The Province is advising drivers of snowfall warnings for many of B.C.’s major highways.
Environment Canada has issued snowfall warnings for Highway 1 from Eagle Pass to Rogers Pass, Highway 3 between Hope and Princeton, Highway 5 from Hope to Kamloops, and Highway 97C from Merritt to Kelowna.
Snowfall warnings are also in effect for the Cariboo, Columbia, Kootenay and Peace regions.
The Province’s highway maintenance contractors are out in force during this storm system. The Ministry of Transportation and Infrastructure, and its maintenance contractors monitor weather forecasts and assess conditions through frequent patrols to determine how to best treat roads and protect travellers.
Drivers travelling within any of these regions, or between the Lower Mainland and the Interior, should ensure their vehicle is equipped with winter tires. Tires with the mountain/snowflake symbol provide the best traction and handling in the most challenging winter weather conditions. Commercial vehicle operators should carry chains.
Crashes can be prevented when motorists are prepared and drive according to conditions. Some helpful tips for travelling in winter driving conditions are:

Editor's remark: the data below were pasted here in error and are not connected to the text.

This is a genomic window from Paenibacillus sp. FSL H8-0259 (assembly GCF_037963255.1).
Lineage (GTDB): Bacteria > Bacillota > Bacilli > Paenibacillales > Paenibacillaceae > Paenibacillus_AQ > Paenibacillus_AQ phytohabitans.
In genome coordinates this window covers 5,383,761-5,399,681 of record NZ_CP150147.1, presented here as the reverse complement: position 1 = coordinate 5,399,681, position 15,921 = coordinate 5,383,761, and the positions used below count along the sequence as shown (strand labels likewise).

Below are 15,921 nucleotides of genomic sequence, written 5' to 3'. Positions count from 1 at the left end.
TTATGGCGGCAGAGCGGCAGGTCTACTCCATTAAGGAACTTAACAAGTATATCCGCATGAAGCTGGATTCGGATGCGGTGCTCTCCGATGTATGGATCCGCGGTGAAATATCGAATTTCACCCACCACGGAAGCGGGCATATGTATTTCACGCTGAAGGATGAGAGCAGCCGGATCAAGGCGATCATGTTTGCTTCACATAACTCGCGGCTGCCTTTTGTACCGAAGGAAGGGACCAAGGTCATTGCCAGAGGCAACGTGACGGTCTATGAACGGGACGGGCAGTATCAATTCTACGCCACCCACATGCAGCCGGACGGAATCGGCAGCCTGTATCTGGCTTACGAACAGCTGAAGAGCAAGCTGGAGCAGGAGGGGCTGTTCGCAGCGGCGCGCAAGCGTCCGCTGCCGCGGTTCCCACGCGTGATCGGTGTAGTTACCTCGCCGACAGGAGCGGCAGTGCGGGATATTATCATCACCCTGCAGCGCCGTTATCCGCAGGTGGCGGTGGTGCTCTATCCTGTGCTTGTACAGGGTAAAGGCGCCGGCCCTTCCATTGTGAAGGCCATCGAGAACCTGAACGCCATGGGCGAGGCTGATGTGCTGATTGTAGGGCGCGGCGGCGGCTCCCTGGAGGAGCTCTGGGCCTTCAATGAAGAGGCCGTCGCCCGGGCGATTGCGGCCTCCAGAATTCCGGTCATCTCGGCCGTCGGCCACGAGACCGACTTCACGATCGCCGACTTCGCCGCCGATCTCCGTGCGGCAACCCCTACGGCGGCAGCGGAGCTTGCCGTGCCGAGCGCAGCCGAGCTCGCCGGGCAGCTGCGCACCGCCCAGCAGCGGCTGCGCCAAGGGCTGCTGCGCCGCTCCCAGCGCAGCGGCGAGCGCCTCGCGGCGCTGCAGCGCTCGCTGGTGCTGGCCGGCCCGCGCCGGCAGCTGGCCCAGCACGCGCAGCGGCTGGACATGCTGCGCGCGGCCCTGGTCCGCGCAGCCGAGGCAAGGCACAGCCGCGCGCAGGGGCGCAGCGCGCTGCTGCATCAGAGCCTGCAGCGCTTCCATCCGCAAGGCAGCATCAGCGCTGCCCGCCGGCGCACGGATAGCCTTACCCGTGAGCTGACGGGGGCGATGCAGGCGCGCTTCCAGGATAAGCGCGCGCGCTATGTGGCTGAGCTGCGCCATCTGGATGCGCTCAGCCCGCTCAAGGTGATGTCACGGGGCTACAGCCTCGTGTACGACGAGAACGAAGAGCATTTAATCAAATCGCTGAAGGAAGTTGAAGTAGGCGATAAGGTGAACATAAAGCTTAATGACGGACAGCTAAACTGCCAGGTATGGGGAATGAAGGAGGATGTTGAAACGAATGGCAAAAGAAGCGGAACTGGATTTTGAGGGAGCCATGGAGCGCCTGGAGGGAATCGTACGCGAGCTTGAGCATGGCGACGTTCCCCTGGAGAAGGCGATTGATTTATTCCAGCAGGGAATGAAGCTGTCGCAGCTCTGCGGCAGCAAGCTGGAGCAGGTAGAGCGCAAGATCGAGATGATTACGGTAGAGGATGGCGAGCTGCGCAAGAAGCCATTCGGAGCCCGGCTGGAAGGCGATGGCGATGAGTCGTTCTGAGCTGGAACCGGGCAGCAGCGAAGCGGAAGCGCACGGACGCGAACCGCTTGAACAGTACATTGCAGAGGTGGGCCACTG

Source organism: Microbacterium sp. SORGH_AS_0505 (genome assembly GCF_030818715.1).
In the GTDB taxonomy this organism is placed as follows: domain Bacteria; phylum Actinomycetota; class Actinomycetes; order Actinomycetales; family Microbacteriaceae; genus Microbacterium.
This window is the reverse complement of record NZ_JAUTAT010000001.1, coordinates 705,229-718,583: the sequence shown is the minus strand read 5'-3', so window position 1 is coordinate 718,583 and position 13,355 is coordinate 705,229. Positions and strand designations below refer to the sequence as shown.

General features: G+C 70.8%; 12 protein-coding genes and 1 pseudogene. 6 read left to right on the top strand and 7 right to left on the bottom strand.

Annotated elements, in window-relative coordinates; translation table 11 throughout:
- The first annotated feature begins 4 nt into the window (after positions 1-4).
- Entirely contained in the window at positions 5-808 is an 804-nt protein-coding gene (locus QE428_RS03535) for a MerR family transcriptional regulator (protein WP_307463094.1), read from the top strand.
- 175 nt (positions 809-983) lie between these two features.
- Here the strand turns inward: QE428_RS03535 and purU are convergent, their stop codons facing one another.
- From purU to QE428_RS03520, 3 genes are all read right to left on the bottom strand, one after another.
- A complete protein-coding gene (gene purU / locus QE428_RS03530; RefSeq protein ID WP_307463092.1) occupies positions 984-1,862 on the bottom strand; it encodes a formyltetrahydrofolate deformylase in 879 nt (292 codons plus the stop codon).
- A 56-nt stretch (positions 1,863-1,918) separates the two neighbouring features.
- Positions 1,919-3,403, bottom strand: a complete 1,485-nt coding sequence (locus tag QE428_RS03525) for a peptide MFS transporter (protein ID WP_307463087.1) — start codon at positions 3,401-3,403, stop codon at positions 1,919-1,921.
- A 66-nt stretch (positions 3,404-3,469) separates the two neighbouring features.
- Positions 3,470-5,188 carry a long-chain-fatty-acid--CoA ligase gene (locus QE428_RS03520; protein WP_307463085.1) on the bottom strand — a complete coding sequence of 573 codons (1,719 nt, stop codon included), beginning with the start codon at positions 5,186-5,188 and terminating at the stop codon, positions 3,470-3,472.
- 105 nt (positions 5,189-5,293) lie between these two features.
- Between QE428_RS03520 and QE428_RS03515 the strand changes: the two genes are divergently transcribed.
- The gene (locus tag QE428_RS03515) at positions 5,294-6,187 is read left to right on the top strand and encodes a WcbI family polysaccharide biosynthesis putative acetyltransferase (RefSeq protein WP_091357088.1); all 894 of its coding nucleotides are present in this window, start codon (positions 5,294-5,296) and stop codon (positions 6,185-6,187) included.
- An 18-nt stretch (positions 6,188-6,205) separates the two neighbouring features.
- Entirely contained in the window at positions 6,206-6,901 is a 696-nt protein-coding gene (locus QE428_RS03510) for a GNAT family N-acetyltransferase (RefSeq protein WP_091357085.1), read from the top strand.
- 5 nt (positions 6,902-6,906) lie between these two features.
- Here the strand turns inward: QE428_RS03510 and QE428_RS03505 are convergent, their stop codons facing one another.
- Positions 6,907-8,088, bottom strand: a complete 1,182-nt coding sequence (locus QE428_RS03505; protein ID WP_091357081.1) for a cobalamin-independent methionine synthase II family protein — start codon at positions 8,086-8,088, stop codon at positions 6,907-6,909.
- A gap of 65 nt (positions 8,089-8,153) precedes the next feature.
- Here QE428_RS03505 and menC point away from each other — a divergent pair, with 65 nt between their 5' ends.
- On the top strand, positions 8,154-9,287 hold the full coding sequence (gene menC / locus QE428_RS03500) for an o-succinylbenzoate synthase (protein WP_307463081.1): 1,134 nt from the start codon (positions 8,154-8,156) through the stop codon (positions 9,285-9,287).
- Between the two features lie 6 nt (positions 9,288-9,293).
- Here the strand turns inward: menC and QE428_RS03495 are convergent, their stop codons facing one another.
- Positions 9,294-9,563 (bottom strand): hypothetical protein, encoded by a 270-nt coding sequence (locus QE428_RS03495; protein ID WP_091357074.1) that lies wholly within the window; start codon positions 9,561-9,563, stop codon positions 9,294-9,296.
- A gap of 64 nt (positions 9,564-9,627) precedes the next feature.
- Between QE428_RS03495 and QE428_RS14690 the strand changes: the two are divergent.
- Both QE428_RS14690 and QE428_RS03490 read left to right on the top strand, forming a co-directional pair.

- Check the weather forecast and consider postponing travel. If travel is necessary, wait until conditions improve or more routes become available.
- There are approximately 500 cameras providing nearly 1,000 unique highway webcam views throughout the province. Research the current road conditions before you leave at @DriveBC on Twitter or: www.DriveBC.ca
- Wear comfortable clothing that does not restrict movement while driving. Bring warm clothing, such as winter boots, coat, gloves and hat, in case you need to get out of the vehicle.
- Have an emergency plan. Ensure your vehicle is equipped with a full tank of fuel, a windshield scraper and snow brush, food and water, a first-aid kit and other emergency supplies.
- Do not panic if you get stuck or stranded. Stay with your vehicle for safety and warmth.
- If you have a cellphone, call for roadside assistance. For emergencies, call 911.
Information provided by the Government of BC